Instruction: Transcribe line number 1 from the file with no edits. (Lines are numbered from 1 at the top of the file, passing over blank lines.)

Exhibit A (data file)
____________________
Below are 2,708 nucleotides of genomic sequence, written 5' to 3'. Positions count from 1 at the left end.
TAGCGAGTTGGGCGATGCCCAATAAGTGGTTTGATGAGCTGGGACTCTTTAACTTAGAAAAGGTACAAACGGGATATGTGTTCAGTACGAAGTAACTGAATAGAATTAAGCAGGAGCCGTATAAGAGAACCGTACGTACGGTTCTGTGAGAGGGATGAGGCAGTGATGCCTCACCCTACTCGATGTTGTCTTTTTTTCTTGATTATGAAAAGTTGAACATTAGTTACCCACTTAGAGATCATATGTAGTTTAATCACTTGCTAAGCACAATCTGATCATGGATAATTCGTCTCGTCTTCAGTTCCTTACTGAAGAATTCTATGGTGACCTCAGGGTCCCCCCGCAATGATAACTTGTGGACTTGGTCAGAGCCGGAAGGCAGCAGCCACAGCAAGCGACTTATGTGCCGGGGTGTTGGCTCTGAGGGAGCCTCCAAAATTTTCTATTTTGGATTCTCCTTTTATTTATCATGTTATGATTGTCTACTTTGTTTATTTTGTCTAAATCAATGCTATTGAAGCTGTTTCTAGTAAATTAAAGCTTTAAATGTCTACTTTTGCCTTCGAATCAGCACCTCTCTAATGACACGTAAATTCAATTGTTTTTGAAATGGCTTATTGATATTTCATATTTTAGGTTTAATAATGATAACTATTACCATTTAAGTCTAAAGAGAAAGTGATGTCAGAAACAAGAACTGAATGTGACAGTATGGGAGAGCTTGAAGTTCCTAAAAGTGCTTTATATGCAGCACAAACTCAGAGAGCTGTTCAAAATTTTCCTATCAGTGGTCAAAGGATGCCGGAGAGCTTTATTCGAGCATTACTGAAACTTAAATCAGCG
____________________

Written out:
Below are 2,708 nucleotides of genomic sequence, written 5' to 3'. Positions count from 1 at the left end.